by Whit Gibbons

April 15, 2012

Should we be afraid of the goonch? Perhaps if you knew it by one of its other names--giant devil catfish or man-eating killer catfish--you might be more concerned, especially if you were swimming where it lives in the Kali River in India. A 150-pound fish over six feet long that is said to eat anything that doesn't eat it first might indeed decide a human would be tasty.

Reportedly, in the 1990s a person died after being attacked by a large goonch in the river. By the end of 2008, three more deaths were said to have occurred, including one of a teenager who was dragged underwater and drowned. Adding to the fish lore is the suggestion that some goonches have gotten "a taste for human flesh" by eating "half-burnt corpses discarded from funeral pyres along the river banks." Sounds like a fish to take heed of. Time to call in Jeremy Wade, star of Animal Planet's "River Monsters."

Reports of deaths by a man-killing river creature are just the beginning for Jeremy Wade. He not only investigates the reports but also goes to the site and catches the culprits. He may not catch the individual that made the attack, but he does reel in a colossal specimen that could have been responsible. Attesting to the fact that he gets the big ones are photos of him with a giant catfish that is longer than he and two helpers sitting side by side are wide. To capture the mighty goonch he had to jump into the river to keep it from escaping.

In a telephone conversation with Jeremy last week I asked why he does what he does. I liked his answer. He noted that when a person fears an animal two common responses are to hide from it or to destroy it. He advocates a different approach: learn about the creature so you can appreciate it. This is certainly better from a conservation perspective; I think it's better for the person too. Jeremy is well schooled in ecology, rivers, and conservation, and his objective is to teach people about animals with which they are unfamiliar because you "can't care about what you don't know about." He delivers ecological lessons with a fine mix of suspense-filled entertainment, environmental teachings, and a lot of experience with catching fish. He says one of his goals is to reach children of all ages because "they really get into strange names and obscure facts" and become an ideal audience for conservation messages.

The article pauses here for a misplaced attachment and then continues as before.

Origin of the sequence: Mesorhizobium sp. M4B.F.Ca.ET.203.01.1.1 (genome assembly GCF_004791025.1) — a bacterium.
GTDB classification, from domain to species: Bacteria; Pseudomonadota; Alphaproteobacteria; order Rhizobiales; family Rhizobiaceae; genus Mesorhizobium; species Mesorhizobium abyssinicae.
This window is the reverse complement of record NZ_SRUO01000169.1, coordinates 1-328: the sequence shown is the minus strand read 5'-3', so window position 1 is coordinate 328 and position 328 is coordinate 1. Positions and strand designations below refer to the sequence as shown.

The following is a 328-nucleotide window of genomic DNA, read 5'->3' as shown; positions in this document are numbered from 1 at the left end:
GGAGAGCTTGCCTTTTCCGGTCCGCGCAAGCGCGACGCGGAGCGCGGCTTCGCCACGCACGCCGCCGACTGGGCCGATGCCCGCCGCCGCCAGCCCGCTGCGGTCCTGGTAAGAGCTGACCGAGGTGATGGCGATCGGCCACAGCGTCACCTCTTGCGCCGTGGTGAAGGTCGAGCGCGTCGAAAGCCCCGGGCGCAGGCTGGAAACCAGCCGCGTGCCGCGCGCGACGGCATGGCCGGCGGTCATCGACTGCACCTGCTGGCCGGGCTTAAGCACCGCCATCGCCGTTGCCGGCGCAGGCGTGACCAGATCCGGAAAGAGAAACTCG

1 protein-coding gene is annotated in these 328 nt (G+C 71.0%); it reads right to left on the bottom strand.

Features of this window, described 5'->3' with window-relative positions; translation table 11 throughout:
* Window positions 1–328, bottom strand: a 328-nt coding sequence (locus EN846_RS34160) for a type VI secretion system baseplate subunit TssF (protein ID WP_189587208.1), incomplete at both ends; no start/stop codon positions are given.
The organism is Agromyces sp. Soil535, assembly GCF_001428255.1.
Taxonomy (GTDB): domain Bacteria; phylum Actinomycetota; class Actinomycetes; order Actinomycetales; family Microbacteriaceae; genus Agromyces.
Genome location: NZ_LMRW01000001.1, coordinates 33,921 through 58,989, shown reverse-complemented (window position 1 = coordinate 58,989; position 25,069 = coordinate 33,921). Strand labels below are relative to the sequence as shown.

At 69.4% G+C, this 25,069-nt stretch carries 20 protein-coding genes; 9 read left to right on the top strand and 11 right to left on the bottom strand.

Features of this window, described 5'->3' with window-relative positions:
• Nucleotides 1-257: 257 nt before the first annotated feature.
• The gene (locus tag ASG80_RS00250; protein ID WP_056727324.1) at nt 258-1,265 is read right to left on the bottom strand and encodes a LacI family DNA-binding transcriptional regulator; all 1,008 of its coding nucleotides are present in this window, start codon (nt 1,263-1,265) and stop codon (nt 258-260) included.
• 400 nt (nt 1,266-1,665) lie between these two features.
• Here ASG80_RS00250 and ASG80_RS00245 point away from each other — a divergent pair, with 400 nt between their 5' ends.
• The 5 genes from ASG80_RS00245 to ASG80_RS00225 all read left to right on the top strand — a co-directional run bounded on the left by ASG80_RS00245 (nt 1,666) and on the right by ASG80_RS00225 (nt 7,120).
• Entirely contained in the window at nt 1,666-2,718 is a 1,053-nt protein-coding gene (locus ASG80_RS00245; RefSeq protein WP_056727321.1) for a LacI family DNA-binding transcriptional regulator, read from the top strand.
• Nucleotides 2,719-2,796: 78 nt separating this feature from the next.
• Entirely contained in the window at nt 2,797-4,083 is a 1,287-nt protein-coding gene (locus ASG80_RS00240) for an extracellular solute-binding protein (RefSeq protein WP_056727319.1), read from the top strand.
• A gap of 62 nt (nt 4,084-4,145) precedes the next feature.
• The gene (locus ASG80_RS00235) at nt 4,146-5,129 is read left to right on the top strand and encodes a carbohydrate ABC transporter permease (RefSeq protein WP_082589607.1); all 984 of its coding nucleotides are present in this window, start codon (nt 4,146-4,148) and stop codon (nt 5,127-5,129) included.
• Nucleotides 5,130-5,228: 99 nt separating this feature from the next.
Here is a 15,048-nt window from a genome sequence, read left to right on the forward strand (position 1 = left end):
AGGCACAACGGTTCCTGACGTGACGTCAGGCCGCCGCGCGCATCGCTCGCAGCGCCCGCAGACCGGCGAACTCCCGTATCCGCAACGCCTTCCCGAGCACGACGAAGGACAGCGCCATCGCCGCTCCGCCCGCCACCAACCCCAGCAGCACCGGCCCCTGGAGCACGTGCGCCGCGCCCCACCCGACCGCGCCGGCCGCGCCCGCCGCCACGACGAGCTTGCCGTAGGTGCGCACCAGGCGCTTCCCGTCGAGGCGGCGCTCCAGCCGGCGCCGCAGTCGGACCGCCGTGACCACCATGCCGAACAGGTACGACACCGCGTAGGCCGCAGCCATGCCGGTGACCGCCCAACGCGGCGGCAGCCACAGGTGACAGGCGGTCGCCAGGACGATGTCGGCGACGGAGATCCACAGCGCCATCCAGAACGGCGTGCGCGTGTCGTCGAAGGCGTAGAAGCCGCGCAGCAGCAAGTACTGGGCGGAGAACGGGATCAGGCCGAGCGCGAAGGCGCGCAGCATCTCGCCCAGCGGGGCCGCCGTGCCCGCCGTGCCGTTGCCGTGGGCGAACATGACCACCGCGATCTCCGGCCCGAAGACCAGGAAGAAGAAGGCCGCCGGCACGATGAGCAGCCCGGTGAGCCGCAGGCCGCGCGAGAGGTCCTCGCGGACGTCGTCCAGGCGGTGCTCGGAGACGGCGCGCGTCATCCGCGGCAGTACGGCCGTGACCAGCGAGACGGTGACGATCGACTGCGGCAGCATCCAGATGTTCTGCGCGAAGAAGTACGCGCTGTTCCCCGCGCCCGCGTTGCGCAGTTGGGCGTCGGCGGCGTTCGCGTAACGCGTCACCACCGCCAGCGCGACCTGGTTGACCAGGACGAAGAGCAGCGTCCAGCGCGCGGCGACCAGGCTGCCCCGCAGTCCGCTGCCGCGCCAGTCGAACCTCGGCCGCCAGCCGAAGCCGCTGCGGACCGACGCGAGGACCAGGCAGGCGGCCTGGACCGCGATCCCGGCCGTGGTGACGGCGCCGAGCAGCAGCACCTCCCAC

Jeremy likens his role in revealing both truths and misinformation about river animals as one of a detective. He hears of victims and of witnesses who provide information that leads to a suspect. He then tracks down the culprit and usually catches it. The difference he says is that instead of convicting and executing the perpetrator, he tries to understand its ecology and behavior, and teach others about it. He then releases his catch back into the river.

The show can be filmed anywhere in the world. The choice of which river to go to is based in part on some graphic story told by people of a particular region about attacks on or deaths of humans from a "river monster." Some of the classic extreme angling adventures in the weekly "River Monsters" series have been goliath tigerfish and river bullsharks of Africa, rare Fitzroy River sharks of Australia, and a six-foot-long arapaima in South America. He has even followed up on river monster reports in Florida and Missouri.

During our conversation, Jeremy Wade talked about why people should care about this enormous catfish. And I, for one, certainly wish the best for it ecologically. When we understand the ecology of a species and can identify the boundaries of safety in dealing with it, we can avoid letting fear control us. With that in mind, my environmental safety take-home message is that swimming in India's Kali River where the big goonches live may be hazardous to your health.

If you have an environmental question or comment, email

(Back to Ecoviews)